You too may remember times when important company information was stored in large grey folders in the filing cabinet, which may not even have been lockable.
It goes without saying that confidential information is kept under lock and key with you today. And the folders that were stored in the file cabinet are now replaced, partially or as a whole, by a digital folder structure on your PC. However, there are still archives, as you can see in the picture above. The digital revolution is in full swing and places high demands on companies and employees — even more so as a result of legal data protection regulations and retention obligations for documents.
A central archive for the multitude of documents would seem to be indispensable. But what actually makes a good archive?
Security in archiving
All documents have a certain value, whether they are received, sent, or, as is often the case, printed out. Whether these documents are in paper archives, in files on your computer or on other storage mediums such as a USB stick, your data must generally be protected from unauthorized access. They must be stored safely, allowing nothing to be lost.
The GDPR came into force in May, 2018, imposing certain legal requirements on the archiving of documents containing personal data:
The right of access by the data subject (Art. 15 GDPR) Upon request, you are obliged to disclose what data you process or save regarding the person concerned, as well as the purpose for which it is processed or saved. Of course, you will need to be able to find personal data quickly, easily, and in its entirety.
The right to rectification (Art. 16 GDPR) EU data protection law obliges you as a data controller to correct any inaccurate personal information. Therefore, not only is speed in data access essential, but also the means to change it.
The right to erasure (the "right to be forgotten") (Art. 17 GDPR) When personal data is no longer required for the purposes for which it was collected, you are obliged to delete it. If the data were subject to a legal retention period, for instance, then deletion of the data must take place at the period's expiration. In addition, an individual may request that you delete any personal data of his that you have stored.
The right to data portability (Art. 20 GDPR) It must be ensured that data records can be easily transferred from one system to another.
Did you know, for example, that annual financial statements and audit reports have a legal retention period of at least 7 years*? The same applies to the general ledger, accounts receivable and accounts payable, purchasing and sales figures, and inventory and wage rates. The medical, chemical and pharmaceutical sectors must observe retention periods more than any other: for processes involving radioactive substances, which may, for instance, involve data from occupational medicine research, a storage period of no less than 40 years* applies.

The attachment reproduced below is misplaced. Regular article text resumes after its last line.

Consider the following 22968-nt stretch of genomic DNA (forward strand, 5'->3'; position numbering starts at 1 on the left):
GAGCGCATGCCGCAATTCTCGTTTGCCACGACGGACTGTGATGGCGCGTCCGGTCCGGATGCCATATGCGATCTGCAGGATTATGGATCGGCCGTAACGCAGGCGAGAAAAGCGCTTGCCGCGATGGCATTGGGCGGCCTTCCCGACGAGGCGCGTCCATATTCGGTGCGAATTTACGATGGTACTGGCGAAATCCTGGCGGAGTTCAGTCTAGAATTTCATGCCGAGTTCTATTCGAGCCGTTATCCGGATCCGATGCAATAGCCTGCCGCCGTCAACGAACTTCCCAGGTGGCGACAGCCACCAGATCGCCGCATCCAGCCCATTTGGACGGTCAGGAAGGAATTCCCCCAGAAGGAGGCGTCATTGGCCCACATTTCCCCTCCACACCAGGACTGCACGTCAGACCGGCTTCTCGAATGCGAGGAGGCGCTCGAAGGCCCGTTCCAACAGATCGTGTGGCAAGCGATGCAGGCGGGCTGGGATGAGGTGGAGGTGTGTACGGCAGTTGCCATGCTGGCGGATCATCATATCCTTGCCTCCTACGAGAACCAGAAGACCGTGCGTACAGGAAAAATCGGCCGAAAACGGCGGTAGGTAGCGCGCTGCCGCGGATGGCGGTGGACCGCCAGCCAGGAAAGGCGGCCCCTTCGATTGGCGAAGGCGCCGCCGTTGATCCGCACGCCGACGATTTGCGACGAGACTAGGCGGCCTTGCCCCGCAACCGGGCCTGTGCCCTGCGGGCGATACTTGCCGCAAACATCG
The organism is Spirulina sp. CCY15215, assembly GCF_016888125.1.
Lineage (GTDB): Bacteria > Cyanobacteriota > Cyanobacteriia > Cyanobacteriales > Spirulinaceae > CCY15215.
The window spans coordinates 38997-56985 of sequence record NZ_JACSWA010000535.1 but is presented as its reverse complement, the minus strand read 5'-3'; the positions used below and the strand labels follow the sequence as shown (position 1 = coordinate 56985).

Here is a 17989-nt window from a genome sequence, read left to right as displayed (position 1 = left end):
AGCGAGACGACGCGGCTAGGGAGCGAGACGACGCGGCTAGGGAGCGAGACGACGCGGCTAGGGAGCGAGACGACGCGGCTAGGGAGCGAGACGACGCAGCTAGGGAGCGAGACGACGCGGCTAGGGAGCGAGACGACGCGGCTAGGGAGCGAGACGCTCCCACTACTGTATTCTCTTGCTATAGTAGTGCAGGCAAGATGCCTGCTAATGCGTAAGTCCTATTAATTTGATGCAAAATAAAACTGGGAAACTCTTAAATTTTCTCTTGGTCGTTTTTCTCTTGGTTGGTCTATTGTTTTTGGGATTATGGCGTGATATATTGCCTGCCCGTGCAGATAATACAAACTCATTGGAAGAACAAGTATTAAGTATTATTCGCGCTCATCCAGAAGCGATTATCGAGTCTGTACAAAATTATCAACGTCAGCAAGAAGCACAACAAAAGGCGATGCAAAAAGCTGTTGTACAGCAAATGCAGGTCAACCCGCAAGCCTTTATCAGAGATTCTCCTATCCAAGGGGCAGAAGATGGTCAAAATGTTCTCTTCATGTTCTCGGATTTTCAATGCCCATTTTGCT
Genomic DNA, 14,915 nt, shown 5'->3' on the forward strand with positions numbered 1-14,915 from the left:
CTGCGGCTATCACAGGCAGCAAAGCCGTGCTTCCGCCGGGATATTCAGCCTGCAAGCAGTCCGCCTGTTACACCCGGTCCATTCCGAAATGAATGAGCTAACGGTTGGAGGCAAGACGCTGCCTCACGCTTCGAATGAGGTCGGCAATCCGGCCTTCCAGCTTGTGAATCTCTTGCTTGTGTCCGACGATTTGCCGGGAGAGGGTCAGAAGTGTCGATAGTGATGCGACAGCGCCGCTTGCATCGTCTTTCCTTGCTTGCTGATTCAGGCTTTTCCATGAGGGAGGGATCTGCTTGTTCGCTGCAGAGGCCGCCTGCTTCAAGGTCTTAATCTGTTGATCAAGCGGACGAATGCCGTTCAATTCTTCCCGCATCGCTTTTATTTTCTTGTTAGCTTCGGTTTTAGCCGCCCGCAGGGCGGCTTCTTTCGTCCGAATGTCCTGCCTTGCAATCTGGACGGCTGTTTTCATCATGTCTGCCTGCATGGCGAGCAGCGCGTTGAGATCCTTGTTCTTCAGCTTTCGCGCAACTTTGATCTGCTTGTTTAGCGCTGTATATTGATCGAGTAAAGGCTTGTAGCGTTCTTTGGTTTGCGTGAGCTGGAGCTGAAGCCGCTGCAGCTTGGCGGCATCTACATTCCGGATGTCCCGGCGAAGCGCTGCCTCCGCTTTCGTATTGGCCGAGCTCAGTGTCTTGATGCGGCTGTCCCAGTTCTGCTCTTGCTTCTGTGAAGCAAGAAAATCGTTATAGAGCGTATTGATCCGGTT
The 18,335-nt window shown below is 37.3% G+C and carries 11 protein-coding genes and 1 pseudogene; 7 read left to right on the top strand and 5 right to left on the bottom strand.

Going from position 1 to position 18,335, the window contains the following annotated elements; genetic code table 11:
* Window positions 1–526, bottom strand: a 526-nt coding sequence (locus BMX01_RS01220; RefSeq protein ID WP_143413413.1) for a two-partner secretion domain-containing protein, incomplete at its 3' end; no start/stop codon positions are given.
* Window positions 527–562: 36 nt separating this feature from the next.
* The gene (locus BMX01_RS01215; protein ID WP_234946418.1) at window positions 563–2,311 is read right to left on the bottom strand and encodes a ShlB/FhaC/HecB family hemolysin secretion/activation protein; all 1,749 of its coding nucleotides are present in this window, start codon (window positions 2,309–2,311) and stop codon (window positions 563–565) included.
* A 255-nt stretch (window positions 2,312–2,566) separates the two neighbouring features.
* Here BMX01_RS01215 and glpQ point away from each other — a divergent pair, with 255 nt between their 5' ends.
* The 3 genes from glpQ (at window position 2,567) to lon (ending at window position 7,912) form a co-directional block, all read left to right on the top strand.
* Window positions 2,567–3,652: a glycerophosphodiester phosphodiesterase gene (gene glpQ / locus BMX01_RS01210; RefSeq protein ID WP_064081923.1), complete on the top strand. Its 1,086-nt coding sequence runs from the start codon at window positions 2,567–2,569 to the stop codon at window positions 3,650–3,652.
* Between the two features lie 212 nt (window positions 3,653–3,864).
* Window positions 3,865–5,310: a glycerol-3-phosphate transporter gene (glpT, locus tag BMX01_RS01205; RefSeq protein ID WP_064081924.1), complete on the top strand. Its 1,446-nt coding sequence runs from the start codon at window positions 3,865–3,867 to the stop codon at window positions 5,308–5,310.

Some documents can be stored directly in the archive in a revision-proof manner. Other documents are versioned until completion and validation. In this way, the various phases of a record are documented — another criterium that must be adhered to in the context of corporate compliance.
Time saving and transparency
Of course, in the 21st century we don't have to buy a physical vault for secure document management. Today, a good digital archive is easy to integrate into whatever IT structure your company has, be it large or small.
You can find files at the push of a button and link documents that belong together on the spot — just think of an invoice that that needs to be connected to an order, or an employment contract that should be contextualized in a personnel file. Not only do you save time, you also get a detailed overview of the processing status of your documents and achieve transparency throughout the business process.
Flexibility with digital formats
Good digital archives are capable of rendering a wide variety of file formats, i.e., displaying a large number of documents in real time, without having to call up the original applications. This saves time and internal organizational work, and generates profits for your company! Time-consuming "indexing" and "specification of keywords" are no longer necessary. A modern archive sends all information (fields, attachments, full text, etc.) to the search database and spares your employees time-consuming hard work.
If the metadata — i.e., the full text and field values assigned to a document — is in good shape, then your archive will offer you all the convenience you desire!
However you look at it, a digital archive is an integral part of a fast, secure, reliable document management environment.
If you would like to learn more about the criteria to select a new archiving solution, I recommend our white paper covering the subject to you. This you can download here.
*Retention periods in the Netherlands (retention periods vary by country)